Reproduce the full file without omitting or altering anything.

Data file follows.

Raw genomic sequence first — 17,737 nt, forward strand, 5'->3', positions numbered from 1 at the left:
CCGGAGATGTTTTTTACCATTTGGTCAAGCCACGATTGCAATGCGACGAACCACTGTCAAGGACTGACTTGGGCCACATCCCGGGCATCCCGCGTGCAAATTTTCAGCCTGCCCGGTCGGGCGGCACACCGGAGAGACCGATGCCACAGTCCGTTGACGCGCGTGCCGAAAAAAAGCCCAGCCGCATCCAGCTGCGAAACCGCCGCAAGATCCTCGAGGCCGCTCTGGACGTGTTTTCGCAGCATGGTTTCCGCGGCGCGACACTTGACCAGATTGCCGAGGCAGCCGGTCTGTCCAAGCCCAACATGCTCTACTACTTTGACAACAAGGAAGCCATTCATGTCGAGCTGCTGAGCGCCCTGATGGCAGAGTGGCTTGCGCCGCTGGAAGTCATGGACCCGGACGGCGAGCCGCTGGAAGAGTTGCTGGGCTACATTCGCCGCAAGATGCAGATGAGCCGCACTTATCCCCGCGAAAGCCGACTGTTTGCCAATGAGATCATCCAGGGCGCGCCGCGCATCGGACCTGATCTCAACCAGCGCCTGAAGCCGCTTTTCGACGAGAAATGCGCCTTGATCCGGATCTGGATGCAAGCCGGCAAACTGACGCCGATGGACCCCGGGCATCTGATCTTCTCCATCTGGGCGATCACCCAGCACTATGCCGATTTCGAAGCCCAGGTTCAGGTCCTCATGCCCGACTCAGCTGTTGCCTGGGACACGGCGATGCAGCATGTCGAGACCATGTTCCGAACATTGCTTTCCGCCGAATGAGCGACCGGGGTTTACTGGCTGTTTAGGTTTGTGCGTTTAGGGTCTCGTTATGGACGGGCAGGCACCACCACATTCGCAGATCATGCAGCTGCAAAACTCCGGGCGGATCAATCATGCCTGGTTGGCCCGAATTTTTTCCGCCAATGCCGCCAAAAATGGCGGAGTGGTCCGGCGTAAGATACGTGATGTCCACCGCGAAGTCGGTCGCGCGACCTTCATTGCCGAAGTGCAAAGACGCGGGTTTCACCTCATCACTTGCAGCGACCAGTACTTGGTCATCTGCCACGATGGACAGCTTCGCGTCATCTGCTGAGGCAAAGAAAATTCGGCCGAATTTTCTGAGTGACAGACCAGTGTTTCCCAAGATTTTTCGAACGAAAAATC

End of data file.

Raw genomic sequence first — 17,737 nt, forward strand, 5'->3', positions numbered from 1 at the left:
CCGGAGATGTTTTTTACCATTTGGTCAAGCCACGATTGCAATGCGACGAACCACTGTCAAGGACTGACTTGGGCCACATCCCGGGCATCCCGCGTGCAAATTTTCAGCCTGCCCGGTCGGGCGGCACACCGGAGAGACCGATGCCACAGTCCGTTGACGCGCGTGCCGAAAAAAAGCCCAGCCGCATCCAGCTGCGAAACCGCCGCAAGATCCTCGAGGCCGCTCTGGACGTGTTTTCGCAGCATGGTTTCCGCGGCGCGACACTTGACCAGATTGCCGAGGCAGCCGGTCTGTCCAAGCCCAACATGCTCTACTACTTTGACAACAAGGAAGCCATTCATGTCGAGCTGCTGAGCGCCCTGATGGCAGAGTGGCTTGCGCCGCTGGAAGTCATGGACCCGGACGGCGAGCCGCTGGAAGAGTTGCTGGGCTACATTCGCCGCAAGATGCAGATGAGCCGCACTTATCCCCGCGAAAGCCGACTGTTTGCCAATGAGATCATCCAGGGCGCGCCGCGCATCGGACCTGATCTCAACCAGCGCCTGAAGCCGCTTTTCGACGAGAAATGCGCCTTGATCCGGATCTGGATGCAAGCCGGCAAACTGACGCCGATGGACCCCGGGCATCTGATCTTCTCCATCTGGGCGATCACCCAGCACTATGCCGATTTCGAAGCCCAGGTTCAGGTCCTCATGCCCGACTCAGCTGTTGCCTGGGACACGGCGATGCAGCATGTCGAGACCATGTTCCGAACATTGCTTTCCGCCGAATGAGCGACCGGGGTTTACTGGCTGTTTAGGTTTGTGCGTTTAGGGTCTCGTTATGGACGGGCAGGCACCACCACATTCGCAGATCATGCAGCTGCAAAACTCCGGGCGGATCAATCATGCCTGGTTGGCCCGAATTTTTTCCGCCAATGCCGCCAAAAATGGCGGAGTGGTCCGGCGTAAGATACGTGATGTCCACCGCGAAGTCGGTCGCGCGACCTTCATTGCCGAAGTGCAAAGACGCGGGTTTCACCTCATCACTTGCAGCGACCAGTACTTGGTCATCTGCCACGATGGACAGCTTCGCGTCATCTGCTGAGGCAAAGAAAATTCGGCCGAATTTTCTGAGTGACAGACCAGTGTTTCCCAAGATTTTTCGAACGAAAAATC